Why might heavy texting carry such a costly toll on people who are highly stressed in their relationships? A reasonable possibility that Murdock suggests has to do with the behavior and expectations of the heavy texter.  Texting creates its own relational vortex.  If the texts are flying fast and furious, things can easily get out of hand. Without the in-person cues that you would get if you were having a face-to-face discussion, misunderstandings and hurt feelings can quickly escalate.

Texting also carries a cognitive cost, draining your attentional resources.  As your inner reserve is worn down, you become exhausted and burned out. The physiological activation involved in texting erodes your sleep, and the stage is set for you to feel emotionally depleted.

You might conclude that a study of first-year students has little bearing on adults who, we know, are less frequent texters and also more in control of their emotions and relationships.  The massively messaging hordes of young adults, however, will soon grow older and carry with them a habit begun during their highly formative years into midlife.  

The most recent studies of text messaging and age are already almost 3 years old, and there is no apparent end coming soon to the worldwide popularity of this mode of social communication.  Although the text usage data were not broken down by age group, the Pew Center released a September 2013 poll showing that in just the last 4 years, double the percent of cell phone users now use their devices to go online than was true in 2009.  The age breakdown included half of 18-29 year-olds and 35% of those in the 30-49 year-old-group.  And you guessed it- 81% of the sample used their phones for texting.

We’re clearly not going to throw out our cell phones or stop texting any time soon. Murdock’s results suggest, though, that more of us might want to consider taking a break once in a while. We hear stories of weddings in which guests must check their phones at the door or dinners where the first person to look at a phone picks up the tab. Redefining some of our social norms can definitely help break the cycle in which some texters find themselves. The psychological costs, however, may be more difficult to monitor and change. Based on  Murdock’s study, consider the following if your texting is causing you stress:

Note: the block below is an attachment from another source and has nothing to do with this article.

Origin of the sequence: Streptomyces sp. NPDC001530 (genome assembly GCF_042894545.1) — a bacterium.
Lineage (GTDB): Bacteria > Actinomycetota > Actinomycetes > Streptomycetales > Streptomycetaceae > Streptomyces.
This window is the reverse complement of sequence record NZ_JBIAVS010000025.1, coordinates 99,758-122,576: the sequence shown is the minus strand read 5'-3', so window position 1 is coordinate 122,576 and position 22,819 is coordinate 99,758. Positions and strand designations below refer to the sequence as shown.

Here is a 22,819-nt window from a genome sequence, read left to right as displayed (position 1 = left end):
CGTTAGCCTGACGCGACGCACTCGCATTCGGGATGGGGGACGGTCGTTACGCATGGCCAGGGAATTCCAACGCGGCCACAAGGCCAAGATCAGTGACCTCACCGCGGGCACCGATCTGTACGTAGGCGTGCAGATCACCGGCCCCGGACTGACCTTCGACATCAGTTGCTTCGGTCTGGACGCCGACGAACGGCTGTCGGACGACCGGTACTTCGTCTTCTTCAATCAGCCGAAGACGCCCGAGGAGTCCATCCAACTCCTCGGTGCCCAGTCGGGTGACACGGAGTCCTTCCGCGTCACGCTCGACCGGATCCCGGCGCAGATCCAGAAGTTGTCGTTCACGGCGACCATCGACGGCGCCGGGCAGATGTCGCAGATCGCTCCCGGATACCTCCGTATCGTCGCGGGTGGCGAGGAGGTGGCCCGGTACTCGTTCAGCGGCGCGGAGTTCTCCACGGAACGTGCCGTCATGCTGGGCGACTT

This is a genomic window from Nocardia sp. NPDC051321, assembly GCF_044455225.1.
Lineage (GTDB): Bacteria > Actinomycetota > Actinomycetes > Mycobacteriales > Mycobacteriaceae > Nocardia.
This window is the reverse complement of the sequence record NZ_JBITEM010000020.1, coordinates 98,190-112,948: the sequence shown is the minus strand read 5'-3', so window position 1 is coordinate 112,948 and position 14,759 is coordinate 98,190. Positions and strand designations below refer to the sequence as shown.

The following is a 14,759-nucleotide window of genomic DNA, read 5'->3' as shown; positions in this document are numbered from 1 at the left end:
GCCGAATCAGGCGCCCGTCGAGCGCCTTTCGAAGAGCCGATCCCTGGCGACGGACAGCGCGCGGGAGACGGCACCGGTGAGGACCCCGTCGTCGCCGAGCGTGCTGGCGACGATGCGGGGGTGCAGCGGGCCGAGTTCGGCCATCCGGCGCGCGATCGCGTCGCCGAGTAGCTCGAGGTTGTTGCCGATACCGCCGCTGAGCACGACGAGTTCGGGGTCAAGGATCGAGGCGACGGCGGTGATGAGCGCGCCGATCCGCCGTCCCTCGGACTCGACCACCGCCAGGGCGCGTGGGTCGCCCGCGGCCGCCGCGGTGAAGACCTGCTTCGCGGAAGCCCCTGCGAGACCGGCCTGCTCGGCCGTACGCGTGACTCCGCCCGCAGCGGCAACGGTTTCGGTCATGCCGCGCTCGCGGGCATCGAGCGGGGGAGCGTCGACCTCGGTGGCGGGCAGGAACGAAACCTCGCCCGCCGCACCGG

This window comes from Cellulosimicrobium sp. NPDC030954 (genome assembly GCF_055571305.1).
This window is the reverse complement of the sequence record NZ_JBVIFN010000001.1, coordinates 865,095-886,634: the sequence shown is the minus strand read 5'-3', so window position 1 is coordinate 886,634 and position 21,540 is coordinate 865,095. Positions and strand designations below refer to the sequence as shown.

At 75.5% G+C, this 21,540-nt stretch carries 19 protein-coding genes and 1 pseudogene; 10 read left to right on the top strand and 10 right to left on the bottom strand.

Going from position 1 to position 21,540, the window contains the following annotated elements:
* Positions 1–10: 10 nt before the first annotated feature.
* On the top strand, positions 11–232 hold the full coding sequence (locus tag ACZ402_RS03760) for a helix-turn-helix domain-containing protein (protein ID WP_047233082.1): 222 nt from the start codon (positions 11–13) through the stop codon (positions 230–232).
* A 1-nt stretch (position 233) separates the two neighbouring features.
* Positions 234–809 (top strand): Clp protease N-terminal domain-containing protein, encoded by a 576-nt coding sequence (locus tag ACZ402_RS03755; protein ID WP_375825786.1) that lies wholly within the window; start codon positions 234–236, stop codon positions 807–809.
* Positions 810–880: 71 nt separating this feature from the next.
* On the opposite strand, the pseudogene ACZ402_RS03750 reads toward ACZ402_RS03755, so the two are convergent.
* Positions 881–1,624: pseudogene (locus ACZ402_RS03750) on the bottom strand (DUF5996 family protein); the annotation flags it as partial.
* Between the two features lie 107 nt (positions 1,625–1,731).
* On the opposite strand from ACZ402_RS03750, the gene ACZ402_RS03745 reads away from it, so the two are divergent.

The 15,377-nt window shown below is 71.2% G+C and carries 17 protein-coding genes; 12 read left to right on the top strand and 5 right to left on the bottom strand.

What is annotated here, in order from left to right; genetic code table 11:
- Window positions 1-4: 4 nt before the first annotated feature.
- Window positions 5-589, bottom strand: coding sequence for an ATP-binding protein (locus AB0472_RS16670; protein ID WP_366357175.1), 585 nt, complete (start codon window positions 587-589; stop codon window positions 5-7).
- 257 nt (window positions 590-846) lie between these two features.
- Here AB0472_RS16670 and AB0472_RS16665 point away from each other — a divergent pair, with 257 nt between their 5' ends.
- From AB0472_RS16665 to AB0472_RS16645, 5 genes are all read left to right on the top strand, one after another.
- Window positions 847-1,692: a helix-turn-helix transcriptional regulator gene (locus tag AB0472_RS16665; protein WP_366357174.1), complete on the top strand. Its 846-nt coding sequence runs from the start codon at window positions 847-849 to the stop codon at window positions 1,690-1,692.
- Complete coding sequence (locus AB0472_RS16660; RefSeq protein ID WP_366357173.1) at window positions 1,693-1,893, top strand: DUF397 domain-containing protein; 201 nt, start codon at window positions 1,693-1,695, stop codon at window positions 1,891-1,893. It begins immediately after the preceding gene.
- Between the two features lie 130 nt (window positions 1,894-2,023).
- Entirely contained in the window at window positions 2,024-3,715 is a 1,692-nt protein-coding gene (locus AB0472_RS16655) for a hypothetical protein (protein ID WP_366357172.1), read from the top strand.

1. Count the number of texts you get and give each day. This should be easy to tally. Over 50 a day and you know you’re in the heavy texting use. 10 or under (not while driving) is probably safe in terms of being at the extreme of the distribution. Nevertheless, those 10 texts may create some stress for you.
  2. Regardless of how many you send, who do you text? Are you texting close friends, family members, or business associates who prefer texting as a means of communication? If your circle is relatively narrow, and you know the other person well, as long as texting is balanced with real-life communication, the chances are the texting won’t have deleterious effects. If you spread your texts far and wide (i.e. texting just to text), this might be a good indication you need to draw your circle in closer.
  3. When do you text? Texting at night interferes with your sleep. It’s probably also not the most coherent of all the communication you might provide. Similarly, drunk texting has many obvious potential risks as well.  Finally, texting while with the friends, dates, partners, or family members whose company you’re supposed to be enjoying is just self-defeating.
  4. Do you get more pleasure than pain from texting? If you’re constantly preoccupied by the messages you’re getting and unable to get them off your mind, then texting might not be the best means of communication for you. Don’t feel you need to be shamed into texting by your friends. Go old school and use your phone for, well, talking.
  5. Are the psychological costs getting out of hand? You may be constantly exceeding your monthly capacity but the psychological costs will be far higher than any additional text charges. Look honestly at your sleep, feelings of being drained by the pressure to stay on top of your texts, and use of down time.  Let your friends and associates know that you’re not snubbing them, and use the extra time and mental energy to replenish your internal reserves.

Mobile communication has many advantages in our mobile society, allowing us to stay in touch with the people we care about regardless of distance. Make sure you use this tool to your advantage, and you’ll find that you genuinely appreciate and look forward to both your virtual, and real, time with those closest to you.

Follow me on Twitter @swhitbo for daily updates on psychology, health, and aging. Feel free to join my Facebook group, "Fulfillment at Any Age," to discuss today's blog, or to ask further questions about this posting.

Copyright Susan Krauss Whitbourne, Ph.D. 2013 

Reference:

Murdock, K. K. (2013). Texting while stressed: Implications for students’ burnout, sleep, and well-being. Psychology of Popular Media Culture, 2, 207-221. doi: 10.1037/ppm0000012